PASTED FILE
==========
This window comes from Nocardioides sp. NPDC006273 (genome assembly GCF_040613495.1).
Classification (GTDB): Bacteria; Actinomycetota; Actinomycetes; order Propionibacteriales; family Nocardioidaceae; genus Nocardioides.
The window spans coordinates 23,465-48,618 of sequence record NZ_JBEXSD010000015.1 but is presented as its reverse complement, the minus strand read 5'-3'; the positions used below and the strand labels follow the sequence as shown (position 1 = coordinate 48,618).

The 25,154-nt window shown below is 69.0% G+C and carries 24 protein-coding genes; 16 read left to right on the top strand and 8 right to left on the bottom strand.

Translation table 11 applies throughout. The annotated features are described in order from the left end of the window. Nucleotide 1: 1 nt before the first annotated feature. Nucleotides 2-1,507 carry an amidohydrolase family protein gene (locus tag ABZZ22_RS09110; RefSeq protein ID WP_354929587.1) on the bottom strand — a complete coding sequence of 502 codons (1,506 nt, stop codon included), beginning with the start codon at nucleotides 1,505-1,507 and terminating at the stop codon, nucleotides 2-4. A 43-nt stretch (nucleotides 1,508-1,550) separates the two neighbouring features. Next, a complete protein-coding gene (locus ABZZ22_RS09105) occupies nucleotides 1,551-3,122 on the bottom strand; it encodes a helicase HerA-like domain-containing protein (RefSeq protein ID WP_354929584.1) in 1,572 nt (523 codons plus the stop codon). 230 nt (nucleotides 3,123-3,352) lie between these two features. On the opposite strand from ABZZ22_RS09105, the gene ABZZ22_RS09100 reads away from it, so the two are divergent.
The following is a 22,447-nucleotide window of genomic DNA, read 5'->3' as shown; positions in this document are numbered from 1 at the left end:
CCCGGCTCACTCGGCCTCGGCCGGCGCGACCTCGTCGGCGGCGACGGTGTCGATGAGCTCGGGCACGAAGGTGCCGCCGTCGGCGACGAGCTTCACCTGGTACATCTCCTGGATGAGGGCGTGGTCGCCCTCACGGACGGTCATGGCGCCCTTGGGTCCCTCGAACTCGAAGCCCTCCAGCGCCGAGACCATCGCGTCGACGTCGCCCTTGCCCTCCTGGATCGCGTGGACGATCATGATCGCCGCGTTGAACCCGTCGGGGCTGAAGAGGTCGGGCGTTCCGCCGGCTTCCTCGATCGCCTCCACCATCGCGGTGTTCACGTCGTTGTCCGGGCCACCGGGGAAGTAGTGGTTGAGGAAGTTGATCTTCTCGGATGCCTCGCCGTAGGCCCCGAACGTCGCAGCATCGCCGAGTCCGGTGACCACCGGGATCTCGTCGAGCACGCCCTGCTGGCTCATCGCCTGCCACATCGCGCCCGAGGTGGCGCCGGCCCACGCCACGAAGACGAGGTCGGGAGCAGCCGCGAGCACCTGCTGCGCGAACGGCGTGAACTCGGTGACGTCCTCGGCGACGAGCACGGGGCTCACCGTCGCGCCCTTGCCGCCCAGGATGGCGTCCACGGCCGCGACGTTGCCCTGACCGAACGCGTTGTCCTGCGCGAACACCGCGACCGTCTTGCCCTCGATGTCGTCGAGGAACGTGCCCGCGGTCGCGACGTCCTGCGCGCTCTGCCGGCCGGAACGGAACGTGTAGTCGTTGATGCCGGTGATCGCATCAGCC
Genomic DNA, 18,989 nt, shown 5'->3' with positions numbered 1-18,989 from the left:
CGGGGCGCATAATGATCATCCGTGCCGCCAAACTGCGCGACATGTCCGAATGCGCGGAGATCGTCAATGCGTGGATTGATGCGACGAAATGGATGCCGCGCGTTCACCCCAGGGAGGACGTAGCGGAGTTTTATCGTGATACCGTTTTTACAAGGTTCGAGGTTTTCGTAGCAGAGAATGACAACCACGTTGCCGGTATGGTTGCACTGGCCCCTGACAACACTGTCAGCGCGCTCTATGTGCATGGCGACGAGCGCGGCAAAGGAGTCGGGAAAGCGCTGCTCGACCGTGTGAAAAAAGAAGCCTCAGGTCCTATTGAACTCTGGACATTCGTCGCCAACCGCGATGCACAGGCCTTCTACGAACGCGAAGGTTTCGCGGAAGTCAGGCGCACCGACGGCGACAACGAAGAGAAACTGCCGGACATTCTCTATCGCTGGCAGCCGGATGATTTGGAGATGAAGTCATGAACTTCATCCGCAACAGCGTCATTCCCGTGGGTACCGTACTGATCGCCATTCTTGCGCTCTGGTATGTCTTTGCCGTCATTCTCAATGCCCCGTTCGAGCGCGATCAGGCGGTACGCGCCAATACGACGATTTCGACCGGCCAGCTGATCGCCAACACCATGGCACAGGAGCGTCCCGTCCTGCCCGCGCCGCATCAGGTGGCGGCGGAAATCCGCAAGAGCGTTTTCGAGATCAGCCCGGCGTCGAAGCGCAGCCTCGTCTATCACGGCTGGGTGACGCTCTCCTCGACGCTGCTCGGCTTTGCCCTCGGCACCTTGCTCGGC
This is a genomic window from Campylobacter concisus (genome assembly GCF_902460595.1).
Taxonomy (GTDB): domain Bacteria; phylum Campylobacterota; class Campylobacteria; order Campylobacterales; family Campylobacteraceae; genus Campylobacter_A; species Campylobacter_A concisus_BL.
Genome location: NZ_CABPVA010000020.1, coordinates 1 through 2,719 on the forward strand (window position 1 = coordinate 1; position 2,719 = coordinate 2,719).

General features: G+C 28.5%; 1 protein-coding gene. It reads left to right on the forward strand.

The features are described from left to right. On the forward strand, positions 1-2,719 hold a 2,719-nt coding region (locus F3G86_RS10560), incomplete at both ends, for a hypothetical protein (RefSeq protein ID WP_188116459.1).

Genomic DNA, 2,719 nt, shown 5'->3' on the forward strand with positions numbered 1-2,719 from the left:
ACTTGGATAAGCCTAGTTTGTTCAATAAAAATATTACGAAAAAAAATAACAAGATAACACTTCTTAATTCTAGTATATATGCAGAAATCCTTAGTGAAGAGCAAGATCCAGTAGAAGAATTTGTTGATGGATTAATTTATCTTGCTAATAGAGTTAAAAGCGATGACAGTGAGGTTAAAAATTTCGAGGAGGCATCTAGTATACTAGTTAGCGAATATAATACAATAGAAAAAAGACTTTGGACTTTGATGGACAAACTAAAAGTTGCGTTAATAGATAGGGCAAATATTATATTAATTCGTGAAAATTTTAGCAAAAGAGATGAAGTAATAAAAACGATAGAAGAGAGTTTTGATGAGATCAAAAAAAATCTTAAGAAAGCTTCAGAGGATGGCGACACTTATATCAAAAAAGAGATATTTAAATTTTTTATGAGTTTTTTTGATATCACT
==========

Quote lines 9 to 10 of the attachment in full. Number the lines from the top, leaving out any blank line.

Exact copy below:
CGGGGCGCATAATGATCATCCGTGCCGCCAAACTGCGCGACATGTCCGAATGCGCGGAGATCGTCAATGCGTGGATTGATGCGACGAAATGGATGCCGCGCGTTCACCCCAGGGAGGACGTAGCGGAGTTTTATCGTGATACCGTTTTTACAAGGTTCGAGGTTTTCGTAGCAGAGAATGACAACCACGTTGCCGGTATGGTTGCACTGGCCCCTGACAACACTGTCAGCGCGCTCTATGTGCATGGCGACGAGCGCGGCAAAGGAGTCGGGAAAGCGCTGCTCGACCGTGTGAAAAAAGAAGCCTCAGGTCCTATTGAACTCTGGACATTCGTCGCCAACCGCGATGCACAGGCCTTCTACGAACGCGAAGGTTTCGCGGAAGTCAGGCGCACCGACGGCGACAACGAAGAGAAACTGCCGGACATTCTCTATCGCTGGCAGCCGGATGATTTGGAGATGAAGTCATGAACTTCATCCGCAACAGCGTCATTCCCGTGGGTACCGTACTGATCGCCATTCTTGCGCTCTGGTATGTCTTTGCCGTCATTCTCAATGCCCCGTTCGAGCGCGATCAGGCGGTACGCGCCAATACGACGATTTCGACCGGCCAGCTGATCGCCAACACCATGGCACAGGAGCGTCCCGTCCTGCCCGCGCCGCATCAGGTGGCGGCGGAAATCCGCAAGAGCGTTTTCGAGATCAGCCCGGCGTCGAAGCGCAGCCTCGTCTATCACGGCTGGGTGACGCTCTCCTCGACGCTGCTCGGCTTTGCCCTCGGCACCTTGCTCGGC
This is a genomic window from Campylobacter concisus (genome assembly GCF_902460595.1).